How historically accurate should a video game be when depicting something like the First World War?
The conflict is one of the bloodiest in human history, having left 16 million dead and creating geopolitical conflicts that continue to this day.
Game developers have long used history as their digital playground and tweaked the facts to suit their needs — adding some colourful characters here or a few more explosions there. Ubisoft's Assassin's Creed series, set in periods such as the Italian Renaissance or Revolutionary France, is just one example.
The question is whether the studio DICE would do the same for Battlefield 1 (available now for PlayStation 4, Xbox One and Windows PC), a first-person shooter set in what was (prematurely) called The War to End All Wars.
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The opening prologue plunges the player into the middle of a major offensive in France in 1918, with the charred remains of buildings and trees strewn about a blasted wasteland of mud and corpses.
As a member of the Harlem Hellfighters, a real-life regiment that consisted largely of African-American soldiers, you have to defend an area from a German onslaught. Artillery rains from above and enemies with flamethrowers flood your position with fire and smoke.
After about two minutes — if you survive that long — you run out of ammo, and find yourself outnumbered. When you're inevitably gunned down, a short card with your soldier's name and lifespan appears on the screen — for example, "Matthew Collings (1884-1918)." Then you're placed in the role of another doomed recruit, in another part of the battlefield.
The point Battlefield 1 clearly wants to make is that the war took young soldiers' lives by the thousands — most of them never had the chance for a moment of glory.
Video games usually deal in fantasies of power, so this hyper-realistic, fatalistic message is unusually dour.
'Powerful' opening prologue
Florian Wittig, producer of the YouTube channel The Great War, called the opening segment "very, very powerful," and felt it was probably the game's strongest chapter.
"I think it really drove home, in a very small nutshell, what I think some of these battles must have felt like," he said. "I think it was quite poignant."
Nathan Smith, a Toronto-based historian and co-editor of a blog series about Canada's role in the First World War, was also largely positive about what he saw in the prologue.
"As a visual representation, I think it's quite accurate," he said, immediately recognizing one soldier's use of a Lee-Enfield bolt-action rifle. Other details that impressed Smith included a German soldier's powerful (but unwieldy) flamethrower and British Mark V tanks rolling over trenches and shattering barricades.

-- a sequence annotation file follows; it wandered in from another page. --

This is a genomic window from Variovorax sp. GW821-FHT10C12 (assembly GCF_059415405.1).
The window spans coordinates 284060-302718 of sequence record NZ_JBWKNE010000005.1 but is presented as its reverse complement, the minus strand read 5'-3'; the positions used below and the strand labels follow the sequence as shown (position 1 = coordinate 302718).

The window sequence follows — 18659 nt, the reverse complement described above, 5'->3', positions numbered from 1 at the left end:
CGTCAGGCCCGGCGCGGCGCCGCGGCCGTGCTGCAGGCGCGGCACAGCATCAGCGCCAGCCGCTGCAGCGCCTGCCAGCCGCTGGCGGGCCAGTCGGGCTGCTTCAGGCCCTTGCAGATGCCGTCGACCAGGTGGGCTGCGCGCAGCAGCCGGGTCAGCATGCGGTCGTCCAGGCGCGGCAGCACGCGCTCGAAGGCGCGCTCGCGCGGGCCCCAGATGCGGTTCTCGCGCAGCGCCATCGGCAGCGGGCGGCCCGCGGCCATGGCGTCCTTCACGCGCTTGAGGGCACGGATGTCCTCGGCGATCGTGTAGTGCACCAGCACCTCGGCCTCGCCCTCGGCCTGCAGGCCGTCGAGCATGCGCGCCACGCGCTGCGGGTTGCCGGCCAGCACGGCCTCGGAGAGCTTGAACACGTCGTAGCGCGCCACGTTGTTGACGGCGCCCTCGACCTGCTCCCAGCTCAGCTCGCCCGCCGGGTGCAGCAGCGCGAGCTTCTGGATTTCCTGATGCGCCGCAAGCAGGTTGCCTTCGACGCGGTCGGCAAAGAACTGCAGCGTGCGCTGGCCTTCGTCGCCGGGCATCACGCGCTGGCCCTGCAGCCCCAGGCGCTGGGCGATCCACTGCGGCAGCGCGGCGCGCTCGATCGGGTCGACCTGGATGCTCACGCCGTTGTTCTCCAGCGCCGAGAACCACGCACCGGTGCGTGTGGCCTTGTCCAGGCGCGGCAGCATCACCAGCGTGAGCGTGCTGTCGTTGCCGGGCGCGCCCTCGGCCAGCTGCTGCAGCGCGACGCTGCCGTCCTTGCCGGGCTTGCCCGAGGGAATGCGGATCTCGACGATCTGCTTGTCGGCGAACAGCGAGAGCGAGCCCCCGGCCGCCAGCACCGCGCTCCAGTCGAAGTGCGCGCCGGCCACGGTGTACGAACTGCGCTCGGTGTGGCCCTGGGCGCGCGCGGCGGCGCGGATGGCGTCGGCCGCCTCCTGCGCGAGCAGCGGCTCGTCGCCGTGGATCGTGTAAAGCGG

Smith pointed out that Battlefield 1 also visits a number of less commonly seen locales.
"If someone made a game about the First World War maybe 20 years ago, I'm not sure they would take you to the former Ottoman Empire — the present-day Middle East," Smith said. "I think that's a good thing. it's showing you more of the war, and how broad it was."
Of course, this is still a video game, and some liberties were taken to amp up the moment-by-moment excitement. For one, the set pieces are filled with hand-to-hand combat. In reality, most of the casualties on the Western Front had a "faceless nature" to them, according to Smith.
"Most of the soldiers, certainly on the Western Front, died as a result of shell fire. So they were killed by people they couldn't see, and the people doing the killing couldn't see them, either. Usually, anyway. But that wouldn't make for a very interesting game, I don't think."
He also points out that you wouldn't have seen a German Zeppelin used as a bomber in the middle of a battle the way it is in the game's prologue. The giant blimps were more typically used to carry out long-distance bombings.
"I've never heard of a zeppelin being used right on the front lines," Smith said. "It looks cool, though."
Super soldier syndrome
Wittig was disappointed that other chapters focused on one individual pulling off more conventional acts of heroism. Instead of inhabiting a different soldier every time you're killed, you take the role of one character and play through his or her story for a couple of hours.
In one chapter, a charismatic pilot shoots down dozens of German planes, surviving in the face of impossible odds — this despite introductory text that stresses most pilots lasted an average of 17 days before dying.
Indeed, it's difficult to appreciate that soldiers died in such large numbers when you're playing the First World War equivalent of Han Solo.
"I would have preferred to stay with the feeling of the prologue, which was 'You're a cog in the wheel,'" Wittig says.
Boosting interest, awareness
That said, imposing documentary levels of historical accuracy on such a widely popular video game series might ignore its greatest potential: generating wider interest in the Great War.
Wittig says that since the first Battlefield 1 trailer dropped in May, his YouTube channel accumulated 5,000 new subscribers — the largest spike since it launched in 2014.
Despite taking some creative liberties to ensure an enjoyable gaming experience, Battlefield 1 might have some positive side effects.
"A game like this has the power to significantly increase the awareness and interest in this conflict," Wittig says. "That's undeniable, I think."